Update - 1.45pm: Green Party Deputy Leader, Catherine Martin, says that their future probably lies in "constructive opposition".
She said: "We've been in talks with Social Democrats, Fianna Fáil, Fine Gael, Sinn Féin and constructive opposition is what we are leaning towards.
"But I think there's a duty on all TDs not to be silent but to engage in talks, because what is crucial here is that we get the most stable government."
Update - 11.05am: The acting Finance Minister, Michael Noonan, has confirmed that Fine Gael would like to see Labour join it back in government.
Mr Noonan says it is "an open secret" that Fine Gael would prefer to see its former coalition partner back within the fold.
Speaking ahead of talks between Fine Gael and Fianna Fáil this morning, Mr Noonan warned that a second election was still possible.
He said: "It's an open secret that Fine Gael would like Labour to participate, but Labour are now considering that and there seems to be mixed views.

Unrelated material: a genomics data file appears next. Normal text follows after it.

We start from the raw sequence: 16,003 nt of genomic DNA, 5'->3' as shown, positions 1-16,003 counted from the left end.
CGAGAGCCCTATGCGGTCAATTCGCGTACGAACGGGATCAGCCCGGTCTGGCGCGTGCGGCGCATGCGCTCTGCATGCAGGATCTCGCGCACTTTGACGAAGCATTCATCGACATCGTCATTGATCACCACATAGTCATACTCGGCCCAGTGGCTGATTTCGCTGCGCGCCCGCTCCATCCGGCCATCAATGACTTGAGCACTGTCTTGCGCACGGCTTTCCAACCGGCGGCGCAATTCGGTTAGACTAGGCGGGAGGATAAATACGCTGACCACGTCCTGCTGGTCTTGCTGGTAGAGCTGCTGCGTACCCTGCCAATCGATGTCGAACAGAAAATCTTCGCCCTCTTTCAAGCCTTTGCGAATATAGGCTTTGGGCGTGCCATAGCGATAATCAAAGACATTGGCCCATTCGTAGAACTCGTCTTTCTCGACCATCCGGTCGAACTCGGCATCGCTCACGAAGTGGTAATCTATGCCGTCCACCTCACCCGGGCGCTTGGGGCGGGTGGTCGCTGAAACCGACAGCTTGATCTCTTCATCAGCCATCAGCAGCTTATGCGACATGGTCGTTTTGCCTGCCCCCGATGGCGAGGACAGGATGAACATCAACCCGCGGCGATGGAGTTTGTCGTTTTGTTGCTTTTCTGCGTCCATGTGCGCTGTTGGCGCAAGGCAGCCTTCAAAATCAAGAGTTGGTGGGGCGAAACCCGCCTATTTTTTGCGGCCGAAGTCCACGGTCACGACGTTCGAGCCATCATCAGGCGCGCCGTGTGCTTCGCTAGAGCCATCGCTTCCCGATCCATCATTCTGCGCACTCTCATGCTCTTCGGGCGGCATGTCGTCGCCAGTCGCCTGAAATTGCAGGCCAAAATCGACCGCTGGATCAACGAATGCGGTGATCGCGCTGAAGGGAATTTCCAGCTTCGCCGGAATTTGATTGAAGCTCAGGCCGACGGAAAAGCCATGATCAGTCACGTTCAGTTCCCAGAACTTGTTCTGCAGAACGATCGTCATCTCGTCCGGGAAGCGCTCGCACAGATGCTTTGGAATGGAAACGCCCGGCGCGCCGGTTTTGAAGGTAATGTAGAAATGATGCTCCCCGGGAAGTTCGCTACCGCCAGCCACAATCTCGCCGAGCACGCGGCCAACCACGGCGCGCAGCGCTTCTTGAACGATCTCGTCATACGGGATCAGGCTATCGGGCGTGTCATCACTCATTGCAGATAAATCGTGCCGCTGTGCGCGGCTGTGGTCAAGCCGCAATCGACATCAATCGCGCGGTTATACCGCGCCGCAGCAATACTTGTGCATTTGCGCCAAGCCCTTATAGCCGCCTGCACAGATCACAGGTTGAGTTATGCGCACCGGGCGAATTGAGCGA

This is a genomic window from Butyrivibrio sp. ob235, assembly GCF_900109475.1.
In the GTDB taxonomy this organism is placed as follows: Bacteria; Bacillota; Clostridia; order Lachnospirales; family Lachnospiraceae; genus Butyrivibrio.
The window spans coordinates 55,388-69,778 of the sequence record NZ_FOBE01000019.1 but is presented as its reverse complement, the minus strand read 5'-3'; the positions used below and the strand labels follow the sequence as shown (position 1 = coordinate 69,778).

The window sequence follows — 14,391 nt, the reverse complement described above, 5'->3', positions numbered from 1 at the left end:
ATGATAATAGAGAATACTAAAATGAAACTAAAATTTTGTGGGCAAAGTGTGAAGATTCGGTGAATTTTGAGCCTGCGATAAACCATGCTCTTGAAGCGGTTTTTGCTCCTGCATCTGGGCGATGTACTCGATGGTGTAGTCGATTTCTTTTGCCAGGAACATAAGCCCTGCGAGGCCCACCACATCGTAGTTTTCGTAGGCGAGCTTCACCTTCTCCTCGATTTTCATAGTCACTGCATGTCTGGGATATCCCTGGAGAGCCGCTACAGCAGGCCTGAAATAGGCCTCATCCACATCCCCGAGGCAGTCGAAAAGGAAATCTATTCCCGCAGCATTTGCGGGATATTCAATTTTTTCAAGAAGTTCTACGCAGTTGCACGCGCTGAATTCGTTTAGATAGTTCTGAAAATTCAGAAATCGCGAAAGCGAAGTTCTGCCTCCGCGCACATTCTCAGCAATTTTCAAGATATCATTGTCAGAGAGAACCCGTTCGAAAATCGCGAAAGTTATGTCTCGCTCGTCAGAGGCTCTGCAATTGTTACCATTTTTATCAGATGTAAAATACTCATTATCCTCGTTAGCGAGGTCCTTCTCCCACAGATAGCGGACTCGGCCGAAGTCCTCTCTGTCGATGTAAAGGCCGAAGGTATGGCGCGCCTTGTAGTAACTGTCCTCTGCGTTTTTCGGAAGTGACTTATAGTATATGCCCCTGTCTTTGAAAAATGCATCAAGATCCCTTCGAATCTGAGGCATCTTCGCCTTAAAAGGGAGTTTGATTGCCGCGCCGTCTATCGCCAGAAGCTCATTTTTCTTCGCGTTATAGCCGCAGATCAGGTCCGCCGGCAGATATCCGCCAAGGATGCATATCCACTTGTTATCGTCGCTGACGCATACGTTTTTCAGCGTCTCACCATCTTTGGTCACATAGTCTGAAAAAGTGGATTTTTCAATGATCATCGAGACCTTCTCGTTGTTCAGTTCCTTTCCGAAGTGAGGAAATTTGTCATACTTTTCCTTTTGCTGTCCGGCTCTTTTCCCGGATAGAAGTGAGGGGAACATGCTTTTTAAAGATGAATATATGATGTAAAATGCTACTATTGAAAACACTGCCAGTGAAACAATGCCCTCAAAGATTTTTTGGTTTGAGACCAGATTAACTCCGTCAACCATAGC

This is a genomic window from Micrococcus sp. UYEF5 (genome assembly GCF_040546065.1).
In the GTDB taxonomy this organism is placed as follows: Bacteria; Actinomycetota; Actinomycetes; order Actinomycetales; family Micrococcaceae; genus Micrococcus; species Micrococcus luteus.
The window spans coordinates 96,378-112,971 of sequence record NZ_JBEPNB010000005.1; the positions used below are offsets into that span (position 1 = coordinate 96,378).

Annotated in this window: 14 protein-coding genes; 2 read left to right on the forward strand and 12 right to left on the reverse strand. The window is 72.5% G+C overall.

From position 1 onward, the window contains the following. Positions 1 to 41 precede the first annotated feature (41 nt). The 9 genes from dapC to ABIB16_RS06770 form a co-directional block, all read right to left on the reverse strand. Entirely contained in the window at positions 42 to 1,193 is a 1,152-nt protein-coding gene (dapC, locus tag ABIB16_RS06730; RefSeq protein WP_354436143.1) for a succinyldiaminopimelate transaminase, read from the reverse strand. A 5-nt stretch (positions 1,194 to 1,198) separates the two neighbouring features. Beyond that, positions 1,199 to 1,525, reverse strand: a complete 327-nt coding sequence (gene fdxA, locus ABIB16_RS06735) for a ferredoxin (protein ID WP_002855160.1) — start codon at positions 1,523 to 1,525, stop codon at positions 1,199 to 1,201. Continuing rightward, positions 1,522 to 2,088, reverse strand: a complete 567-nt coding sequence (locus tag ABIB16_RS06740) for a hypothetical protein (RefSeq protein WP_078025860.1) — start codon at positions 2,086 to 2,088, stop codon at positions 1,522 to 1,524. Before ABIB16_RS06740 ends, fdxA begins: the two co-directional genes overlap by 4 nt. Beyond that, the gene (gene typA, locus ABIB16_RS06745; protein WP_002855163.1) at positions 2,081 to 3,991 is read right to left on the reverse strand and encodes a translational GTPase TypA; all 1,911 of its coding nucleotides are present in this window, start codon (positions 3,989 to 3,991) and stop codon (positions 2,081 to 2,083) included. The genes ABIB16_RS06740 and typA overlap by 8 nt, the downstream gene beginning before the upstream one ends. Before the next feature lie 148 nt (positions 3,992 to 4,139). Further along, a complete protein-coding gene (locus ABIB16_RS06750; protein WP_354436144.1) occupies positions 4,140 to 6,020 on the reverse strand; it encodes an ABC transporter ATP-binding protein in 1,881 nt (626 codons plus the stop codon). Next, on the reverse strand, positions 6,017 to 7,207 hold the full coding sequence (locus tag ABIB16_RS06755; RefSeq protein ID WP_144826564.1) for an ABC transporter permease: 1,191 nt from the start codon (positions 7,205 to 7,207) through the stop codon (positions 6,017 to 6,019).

"The two parties that gained seats in the election have ruled themselves out for forming a government, so it's either a former government with the willing or have an election, so it's one or the other."
Update - 9.35am: Fianna Fáil say they will support a Fine Gael/ Labour Government.
Willie O'Dea, Limerick TD for Fianna Fáil, says his party will not oppose Labour backing Fine Gael in a new minority led administration.
He said: "If Enda Kenny can get up to 58 TDs who are willing to participate in government, we'll facilitate that, we'll allow the government to go in.
"I'm not overly concerned about the identities of the extra people he'll get to bring him up to 58, naturally I would prefer if it were more broadly based than just Fine Gael and Labour."
Fianna Fáil and Fine Gael will resume Government formation negotiations later.
Over the weekend it was reported that Labour is now considering backing Fine Gael in a new minority led administration.
Tony Heffernan, who was Press and Parliamentary Director for the Labour Party from 2000 to 2011, believes the delay in forming a Government is one of the key reasons Labour is now considering going back into power.
Mr Heffernan says it means Joan Burton would avoid a leadership election.
He said: "The situation is that if Labour doesn't go back into government, there has to be a leadership election by August, but if Labour does go into government, Joan Burton remains.
"(In that case) There is no requirement for a leadership contest and Joan would remain as party leader presumably for as long as she wanted to, or unless the Parliamentary Party passed a motion in her or something like that."